“South Africa and the continent at large face a huge shortage of critical skills,” - Ben Pretorius

Standard Bank focuses on growing Africa’s education sector

Investing in, growing and developing the education sector on the African content is more crucial than ever. Given the growth of the African population coupled with socio-economic challenges, exacerbated by the COVID-19 pandemic, it is critical to strengthen education systems to facilitate unimpeded participation of young people in the development of African countries.

The World Economic Forum estimates that 15 to 20 million young people will join the African workforce every year for the next two decades. By 2030, Africa will be home to more than a quarter of the world’s population under 25, who will make up 60% of the continent’s total population.

“South Africa and the continent at large face a huge shortage of critical skills,”

says Ben Pretorius, Head: Education Sector at Standard Bank.

“At the same time, the continent has the fastest growing youth population in the world that could close such gaps. There are however key challenges and obstacles to accessing decent, quality education that urgently need to be addressed if we want to drive sustainable and inclusive economic growth.”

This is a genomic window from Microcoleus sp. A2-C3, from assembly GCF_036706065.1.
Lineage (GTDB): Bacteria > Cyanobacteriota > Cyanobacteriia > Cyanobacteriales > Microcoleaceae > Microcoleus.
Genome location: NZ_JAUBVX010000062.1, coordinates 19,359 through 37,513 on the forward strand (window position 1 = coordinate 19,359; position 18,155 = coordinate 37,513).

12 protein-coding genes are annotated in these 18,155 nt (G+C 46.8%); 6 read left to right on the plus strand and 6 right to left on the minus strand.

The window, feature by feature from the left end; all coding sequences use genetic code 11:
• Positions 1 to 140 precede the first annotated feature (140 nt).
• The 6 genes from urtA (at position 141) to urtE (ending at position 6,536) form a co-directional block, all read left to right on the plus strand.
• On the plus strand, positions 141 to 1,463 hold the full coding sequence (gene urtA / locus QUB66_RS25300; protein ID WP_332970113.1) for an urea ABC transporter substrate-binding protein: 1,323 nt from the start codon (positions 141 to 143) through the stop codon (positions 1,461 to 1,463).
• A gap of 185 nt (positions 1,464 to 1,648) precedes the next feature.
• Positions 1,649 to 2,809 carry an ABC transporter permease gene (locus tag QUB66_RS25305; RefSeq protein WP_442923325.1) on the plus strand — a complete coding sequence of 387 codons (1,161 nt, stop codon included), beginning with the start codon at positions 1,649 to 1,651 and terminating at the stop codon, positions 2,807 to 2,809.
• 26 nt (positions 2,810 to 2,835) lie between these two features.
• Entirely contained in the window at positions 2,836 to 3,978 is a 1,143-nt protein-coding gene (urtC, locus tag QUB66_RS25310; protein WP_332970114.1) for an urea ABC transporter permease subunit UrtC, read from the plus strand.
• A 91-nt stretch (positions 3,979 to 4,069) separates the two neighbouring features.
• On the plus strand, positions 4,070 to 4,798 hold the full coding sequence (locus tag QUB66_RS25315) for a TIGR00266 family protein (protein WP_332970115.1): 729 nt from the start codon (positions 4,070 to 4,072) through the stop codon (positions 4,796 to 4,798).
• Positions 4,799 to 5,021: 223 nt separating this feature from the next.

“If we want to fulfil this growth, we must look at how we can be a source of assistance and support for our youth. Irrespective of whether they work for Standard Bank. If we, as an organisation, want to thrive and grow into the future, and if our continent is to survive and take its place on the world stage, the growing youth population must be given access to educational opportunities.”

Standard Bank is focusing on adding value to key sectors, and the ecosystems that exist within them, that it believes hold the potential to support economic development and reduce inequality and poverty. One such sector is Education.

In July 2020, Standard Bank became the first bank on the continent to launch an in-house education department that supports seven core education and skills development areas including; Early childhood development, Community Education training, training in schools, TVETs, Higher education as well as SETAs as it looks to contribute to enabling access to inclusive, quality education and learning opportunities, and to help Africa harness the opportunities of the fourth and fifth industrial revolutions.

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